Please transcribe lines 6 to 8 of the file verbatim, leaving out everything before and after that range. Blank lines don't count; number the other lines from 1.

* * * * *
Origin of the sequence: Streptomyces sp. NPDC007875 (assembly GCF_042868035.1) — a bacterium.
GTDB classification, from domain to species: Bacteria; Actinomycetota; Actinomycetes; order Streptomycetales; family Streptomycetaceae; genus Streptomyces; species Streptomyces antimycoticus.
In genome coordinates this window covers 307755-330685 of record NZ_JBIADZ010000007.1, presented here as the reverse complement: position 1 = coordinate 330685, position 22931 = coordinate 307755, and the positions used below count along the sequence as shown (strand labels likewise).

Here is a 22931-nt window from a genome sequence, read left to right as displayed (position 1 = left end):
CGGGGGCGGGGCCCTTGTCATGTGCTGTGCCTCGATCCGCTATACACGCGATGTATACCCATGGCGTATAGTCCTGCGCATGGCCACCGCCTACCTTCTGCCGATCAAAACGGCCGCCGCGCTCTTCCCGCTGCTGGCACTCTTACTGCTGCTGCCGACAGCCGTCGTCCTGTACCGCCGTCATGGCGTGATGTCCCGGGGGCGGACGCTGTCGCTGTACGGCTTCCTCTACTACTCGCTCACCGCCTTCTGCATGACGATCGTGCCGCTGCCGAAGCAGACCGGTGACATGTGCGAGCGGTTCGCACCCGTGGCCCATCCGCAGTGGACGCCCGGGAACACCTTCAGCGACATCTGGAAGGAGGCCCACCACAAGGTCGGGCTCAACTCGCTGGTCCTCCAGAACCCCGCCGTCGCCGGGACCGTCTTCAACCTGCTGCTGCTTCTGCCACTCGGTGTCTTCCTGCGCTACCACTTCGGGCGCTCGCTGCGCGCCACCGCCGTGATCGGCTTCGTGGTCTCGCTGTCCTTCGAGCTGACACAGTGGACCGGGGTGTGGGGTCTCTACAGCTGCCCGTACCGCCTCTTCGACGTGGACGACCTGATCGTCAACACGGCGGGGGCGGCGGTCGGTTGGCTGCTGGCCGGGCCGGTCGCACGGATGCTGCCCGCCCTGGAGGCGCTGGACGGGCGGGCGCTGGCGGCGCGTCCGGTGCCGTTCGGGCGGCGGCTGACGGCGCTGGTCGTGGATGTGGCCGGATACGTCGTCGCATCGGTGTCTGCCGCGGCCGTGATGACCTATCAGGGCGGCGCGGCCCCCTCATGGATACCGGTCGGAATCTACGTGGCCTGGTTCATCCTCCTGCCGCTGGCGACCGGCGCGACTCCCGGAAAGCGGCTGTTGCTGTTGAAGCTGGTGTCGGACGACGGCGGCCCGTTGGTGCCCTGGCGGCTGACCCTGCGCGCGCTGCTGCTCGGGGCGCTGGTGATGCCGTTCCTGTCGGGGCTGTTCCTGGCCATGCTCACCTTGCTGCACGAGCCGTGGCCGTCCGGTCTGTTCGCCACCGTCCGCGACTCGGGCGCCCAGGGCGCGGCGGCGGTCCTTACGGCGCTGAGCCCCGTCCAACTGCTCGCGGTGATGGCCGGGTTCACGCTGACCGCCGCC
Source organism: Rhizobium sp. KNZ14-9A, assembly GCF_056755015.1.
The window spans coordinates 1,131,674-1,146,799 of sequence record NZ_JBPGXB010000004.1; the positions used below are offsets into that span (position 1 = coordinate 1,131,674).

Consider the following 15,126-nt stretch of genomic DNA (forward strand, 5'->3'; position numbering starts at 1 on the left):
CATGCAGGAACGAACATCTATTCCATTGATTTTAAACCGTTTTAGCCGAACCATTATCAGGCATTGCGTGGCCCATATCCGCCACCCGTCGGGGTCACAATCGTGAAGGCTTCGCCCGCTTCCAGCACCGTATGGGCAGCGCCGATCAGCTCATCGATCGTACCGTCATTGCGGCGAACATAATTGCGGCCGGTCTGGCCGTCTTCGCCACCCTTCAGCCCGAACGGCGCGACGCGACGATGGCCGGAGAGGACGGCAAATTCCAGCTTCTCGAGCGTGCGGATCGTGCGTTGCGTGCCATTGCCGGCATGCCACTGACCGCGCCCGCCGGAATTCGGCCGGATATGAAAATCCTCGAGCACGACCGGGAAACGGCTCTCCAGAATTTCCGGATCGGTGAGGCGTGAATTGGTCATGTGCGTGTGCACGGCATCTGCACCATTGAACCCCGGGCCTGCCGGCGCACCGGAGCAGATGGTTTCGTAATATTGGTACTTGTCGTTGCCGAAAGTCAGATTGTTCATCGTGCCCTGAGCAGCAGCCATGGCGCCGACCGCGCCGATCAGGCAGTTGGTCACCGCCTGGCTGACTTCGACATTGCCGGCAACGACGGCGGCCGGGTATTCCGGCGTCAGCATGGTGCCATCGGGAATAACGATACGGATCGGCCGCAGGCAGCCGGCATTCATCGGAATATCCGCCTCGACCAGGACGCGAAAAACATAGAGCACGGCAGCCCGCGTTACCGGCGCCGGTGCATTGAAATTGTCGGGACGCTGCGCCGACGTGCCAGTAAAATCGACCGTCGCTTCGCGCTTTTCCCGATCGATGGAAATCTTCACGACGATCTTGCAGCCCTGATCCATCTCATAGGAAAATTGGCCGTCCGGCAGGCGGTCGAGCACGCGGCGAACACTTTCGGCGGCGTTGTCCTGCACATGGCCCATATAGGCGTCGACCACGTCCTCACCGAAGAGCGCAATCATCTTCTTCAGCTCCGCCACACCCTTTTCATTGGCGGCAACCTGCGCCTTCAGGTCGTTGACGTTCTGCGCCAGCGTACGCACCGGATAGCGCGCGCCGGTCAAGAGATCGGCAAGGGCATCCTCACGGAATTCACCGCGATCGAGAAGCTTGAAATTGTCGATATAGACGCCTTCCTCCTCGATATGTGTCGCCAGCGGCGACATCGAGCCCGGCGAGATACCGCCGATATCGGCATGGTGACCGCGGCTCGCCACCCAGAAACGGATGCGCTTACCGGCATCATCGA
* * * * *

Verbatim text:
Source organism: Rhizobium sp. KNZ14-9A, assembly GCF_056755015.1.
The window spans coordinates 1,131,674-1,146,799 of sequence record NZ_JBPGXB010000004.1; the positions used below are offsets into that span (position 1 = coordinate 1,131,674).

Consider the following 15,126-nt stretch of genomic DNA (forward strand, 5'->3'; position numbering starts at 1 on the left):